I never seem to lose the excitement of seeing whatever the latest effort is from uber-director Steven Spielberg. Last year that excitement wasn’t very long-lived, but this year Spielberg has tackled a subject I thought he’d bring an incredibly new and compelling view to with his latest film.
I’ll start right off by saying that I believe this is the worst-named movie I can think of. Why? Because that name heavily suggests that the film will be biopic on our 16th President. I don’t think it’s wrong to have come to this conclusion, having not seen more than a single preview beforehand. Instead what we get is a re-telling of the political and emotional battle behind the passage of the monumental 13th Amendment to the U.S. Constitution which obliterated slavery forever.
It’s a powerful story but it would have been helped along, in my mind, by not minimizing it with the last name of just one major participant in the affair.
That said, this is a noteworthy film. It tells a story that I suspect most people know very little actual details about and it does it with an attention-to-detail that borders on the obsessive. Virtually every major role was filled with an actor whose character I could identify simply by their appearance. Of course the most prominent role in this realm is that of Lincoln himself played flawlessly by Daniel Day Lewis. I can’t imagine him not being nominated yet again for this portrayal — and this time I hope he gets it (he’s already two-for-four).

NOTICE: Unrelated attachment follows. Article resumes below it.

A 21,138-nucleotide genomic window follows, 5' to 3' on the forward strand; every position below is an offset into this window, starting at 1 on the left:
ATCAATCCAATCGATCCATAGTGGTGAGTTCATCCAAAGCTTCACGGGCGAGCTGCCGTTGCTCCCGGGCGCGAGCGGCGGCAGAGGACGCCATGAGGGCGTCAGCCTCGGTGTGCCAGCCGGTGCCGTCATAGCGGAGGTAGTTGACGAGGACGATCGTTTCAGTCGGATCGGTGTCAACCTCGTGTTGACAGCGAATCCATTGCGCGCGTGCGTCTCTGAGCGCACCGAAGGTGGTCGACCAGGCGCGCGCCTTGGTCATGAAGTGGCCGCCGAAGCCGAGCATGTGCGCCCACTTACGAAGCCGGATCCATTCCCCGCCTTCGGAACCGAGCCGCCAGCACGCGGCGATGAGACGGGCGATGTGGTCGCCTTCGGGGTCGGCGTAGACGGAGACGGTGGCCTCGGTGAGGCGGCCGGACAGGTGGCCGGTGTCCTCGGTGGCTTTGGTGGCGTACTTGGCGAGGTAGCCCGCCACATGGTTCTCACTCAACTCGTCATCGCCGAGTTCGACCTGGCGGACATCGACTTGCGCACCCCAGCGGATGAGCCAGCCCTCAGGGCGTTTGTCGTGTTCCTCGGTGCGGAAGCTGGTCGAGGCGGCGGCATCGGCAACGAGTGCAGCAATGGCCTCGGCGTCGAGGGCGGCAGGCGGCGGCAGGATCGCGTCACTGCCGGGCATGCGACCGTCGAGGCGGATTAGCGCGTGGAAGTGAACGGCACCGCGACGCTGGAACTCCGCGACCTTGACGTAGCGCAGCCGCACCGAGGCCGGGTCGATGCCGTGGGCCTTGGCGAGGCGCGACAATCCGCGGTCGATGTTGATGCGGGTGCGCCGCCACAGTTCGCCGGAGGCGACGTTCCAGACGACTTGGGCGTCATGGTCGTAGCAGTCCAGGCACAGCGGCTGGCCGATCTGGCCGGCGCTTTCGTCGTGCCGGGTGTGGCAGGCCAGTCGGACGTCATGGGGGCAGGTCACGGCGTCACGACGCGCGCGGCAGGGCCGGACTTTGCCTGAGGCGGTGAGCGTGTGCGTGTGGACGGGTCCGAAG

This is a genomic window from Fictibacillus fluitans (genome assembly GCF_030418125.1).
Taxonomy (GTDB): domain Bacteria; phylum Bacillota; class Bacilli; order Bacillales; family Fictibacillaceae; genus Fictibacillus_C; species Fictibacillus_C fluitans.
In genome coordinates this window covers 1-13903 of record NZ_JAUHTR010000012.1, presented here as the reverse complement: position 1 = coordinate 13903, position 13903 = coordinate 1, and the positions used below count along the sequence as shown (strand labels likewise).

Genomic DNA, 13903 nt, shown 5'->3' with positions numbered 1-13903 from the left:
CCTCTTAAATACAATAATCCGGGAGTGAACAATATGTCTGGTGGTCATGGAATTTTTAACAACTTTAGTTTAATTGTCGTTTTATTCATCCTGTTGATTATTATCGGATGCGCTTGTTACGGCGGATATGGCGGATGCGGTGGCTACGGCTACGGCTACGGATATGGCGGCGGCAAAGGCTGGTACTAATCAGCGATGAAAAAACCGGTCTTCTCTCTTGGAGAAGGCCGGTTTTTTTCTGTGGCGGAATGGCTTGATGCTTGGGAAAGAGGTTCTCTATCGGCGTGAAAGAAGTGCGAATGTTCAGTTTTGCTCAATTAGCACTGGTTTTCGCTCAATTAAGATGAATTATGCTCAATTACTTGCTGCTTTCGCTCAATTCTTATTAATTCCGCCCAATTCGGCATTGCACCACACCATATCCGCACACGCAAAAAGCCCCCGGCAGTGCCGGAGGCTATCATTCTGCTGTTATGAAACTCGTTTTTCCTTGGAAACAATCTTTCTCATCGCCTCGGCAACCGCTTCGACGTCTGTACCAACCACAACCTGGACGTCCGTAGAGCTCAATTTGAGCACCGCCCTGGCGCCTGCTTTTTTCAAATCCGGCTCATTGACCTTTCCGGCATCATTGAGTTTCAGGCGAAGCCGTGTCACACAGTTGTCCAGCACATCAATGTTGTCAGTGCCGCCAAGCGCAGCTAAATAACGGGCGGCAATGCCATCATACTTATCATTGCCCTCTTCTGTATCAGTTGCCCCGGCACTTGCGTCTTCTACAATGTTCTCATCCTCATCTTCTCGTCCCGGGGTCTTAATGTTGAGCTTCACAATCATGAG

The rest of the film feels just as obsessive though I’ve yet to check it for accuracy. I hope it is as this is a film I think every student should see to get both a measure of the man and the import of the actual topic (the amendment) and its potential ramifications.
As I said, I had a bit of a disconnect with the name and had hoped for something like his masterpiece Amistad. This is less emotional but also much deeper. We feel like we’re right there in the room when all the backroom negotiating is taking place and the cinematography even made me swear I could smell the age, the grime and the smoke.
I also have to take issue with the ending which feels unnecessary given that — once again — this isn’t a biopic, but since it is called named for the man, we have to have it end the way it does. I would have preferred it end a scene or two sooner and, I believe, to much deeper effect.
I will say that it’ll be hard to think of Lincoln — the man — without seeing Lewis’ interpretation from here on out. It humanized him in a way I didn’t think was possible.